By Dr. Karen D. Johnson
My favorite President has always been Abraham Lincoln. When I lived in Chicago, I gave tours of the Lincoln exhibit at the history museum, visited his home and museum in Springfield, and read all the books about him I could find. He had a lot of great quotes, but one of his best was: “Elections belong to the people. It’s their decision.”
We are lucky in America to have the right to vote once we reach the age of 18 years and complete the voter registration process. Many people who live in other countries do not have that right. People throughout our history have fought for the right to vote. Unfortunately, the percentage of citizens who actually do vote in elections is often disappointing. The 2020 presidential election, however, had the highest turnout of the 21st century, with 66.8% of citizens aged 18 years and older voting (according to the U.S. Census Bureau).
The habit of voting starts at a young age. I remember an assignment in my senior year of high school that asked us to register to vote. I have voted in every election since then—sometimes in person, sometimes by absentee ballot, and sometimes by mail ballot. I have not always been excited by my choices, but I always felt the responsibility to make a decision and cast a vote.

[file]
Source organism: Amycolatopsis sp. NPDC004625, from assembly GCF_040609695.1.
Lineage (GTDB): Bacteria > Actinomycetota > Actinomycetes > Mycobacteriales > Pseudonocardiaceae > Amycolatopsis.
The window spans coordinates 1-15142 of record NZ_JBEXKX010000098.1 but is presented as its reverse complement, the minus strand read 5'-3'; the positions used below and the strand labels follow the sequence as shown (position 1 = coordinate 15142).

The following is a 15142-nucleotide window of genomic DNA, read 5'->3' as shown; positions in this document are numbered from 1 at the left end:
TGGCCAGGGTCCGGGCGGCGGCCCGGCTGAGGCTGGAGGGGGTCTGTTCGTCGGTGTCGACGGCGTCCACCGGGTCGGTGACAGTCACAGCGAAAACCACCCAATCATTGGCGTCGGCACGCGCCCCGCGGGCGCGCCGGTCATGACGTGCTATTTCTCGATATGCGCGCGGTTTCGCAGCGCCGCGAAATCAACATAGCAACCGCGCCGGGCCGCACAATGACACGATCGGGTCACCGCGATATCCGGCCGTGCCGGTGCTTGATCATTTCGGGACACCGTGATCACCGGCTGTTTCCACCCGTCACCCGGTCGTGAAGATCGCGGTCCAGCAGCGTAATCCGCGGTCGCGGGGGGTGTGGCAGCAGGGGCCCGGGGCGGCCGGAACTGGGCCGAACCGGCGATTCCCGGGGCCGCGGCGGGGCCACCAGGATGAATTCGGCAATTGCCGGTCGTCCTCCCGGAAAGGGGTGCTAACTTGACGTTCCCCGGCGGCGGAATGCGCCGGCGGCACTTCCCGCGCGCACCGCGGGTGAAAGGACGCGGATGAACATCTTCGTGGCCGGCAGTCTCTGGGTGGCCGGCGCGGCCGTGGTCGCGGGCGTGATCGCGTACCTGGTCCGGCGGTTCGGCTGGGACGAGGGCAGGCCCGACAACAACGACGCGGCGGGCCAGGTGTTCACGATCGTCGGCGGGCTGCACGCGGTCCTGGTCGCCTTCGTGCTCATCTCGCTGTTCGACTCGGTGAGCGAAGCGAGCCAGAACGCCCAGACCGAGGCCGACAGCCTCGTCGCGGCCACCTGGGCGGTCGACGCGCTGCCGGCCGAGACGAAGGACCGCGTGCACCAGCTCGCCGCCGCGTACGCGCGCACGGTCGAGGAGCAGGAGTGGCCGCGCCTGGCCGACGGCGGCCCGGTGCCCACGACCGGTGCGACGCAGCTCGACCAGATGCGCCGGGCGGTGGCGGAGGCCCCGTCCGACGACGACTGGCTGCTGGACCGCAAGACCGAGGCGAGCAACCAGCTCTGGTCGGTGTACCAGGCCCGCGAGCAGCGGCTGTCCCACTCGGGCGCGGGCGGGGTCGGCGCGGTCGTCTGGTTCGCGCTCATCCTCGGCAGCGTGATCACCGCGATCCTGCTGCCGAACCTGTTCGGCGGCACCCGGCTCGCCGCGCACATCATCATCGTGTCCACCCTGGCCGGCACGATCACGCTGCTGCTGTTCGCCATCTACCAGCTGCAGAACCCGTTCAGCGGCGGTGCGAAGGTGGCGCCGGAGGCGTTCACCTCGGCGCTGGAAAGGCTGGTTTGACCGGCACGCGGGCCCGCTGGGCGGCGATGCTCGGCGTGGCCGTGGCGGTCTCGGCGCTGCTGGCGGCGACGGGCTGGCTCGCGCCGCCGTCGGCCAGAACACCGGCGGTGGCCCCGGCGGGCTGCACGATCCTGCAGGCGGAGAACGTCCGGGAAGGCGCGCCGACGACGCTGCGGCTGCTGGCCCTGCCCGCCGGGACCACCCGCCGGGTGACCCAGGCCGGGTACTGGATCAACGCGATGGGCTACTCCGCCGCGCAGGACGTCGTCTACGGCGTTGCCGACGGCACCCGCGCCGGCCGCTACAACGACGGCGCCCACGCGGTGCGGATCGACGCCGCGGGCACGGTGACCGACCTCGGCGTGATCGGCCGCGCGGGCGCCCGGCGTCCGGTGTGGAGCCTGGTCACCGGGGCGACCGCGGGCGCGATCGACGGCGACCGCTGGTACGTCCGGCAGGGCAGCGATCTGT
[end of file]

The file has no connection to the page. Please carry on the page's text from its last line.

Someone once reminded me that, “if you don’t bother to vote, you can’t really complain about your government.” With many close elections over the years, it is true that every vote counts. So, educate yourself about the candidates and the issues. Read their websites and turn to trusted third-party or news sources as well. Platforms and positions on the issues that face our community matter. Think about who you want to represent you at the local level, in the state legislature, and in Washington DC.
In our democracy, one of the most important actions you can take to make your voice heard is to vote. It is safe, free, and secure to do so, and it is your right and responsibility as a citizen of this country. Election day is Tuesday, November 8, 2022. Vote!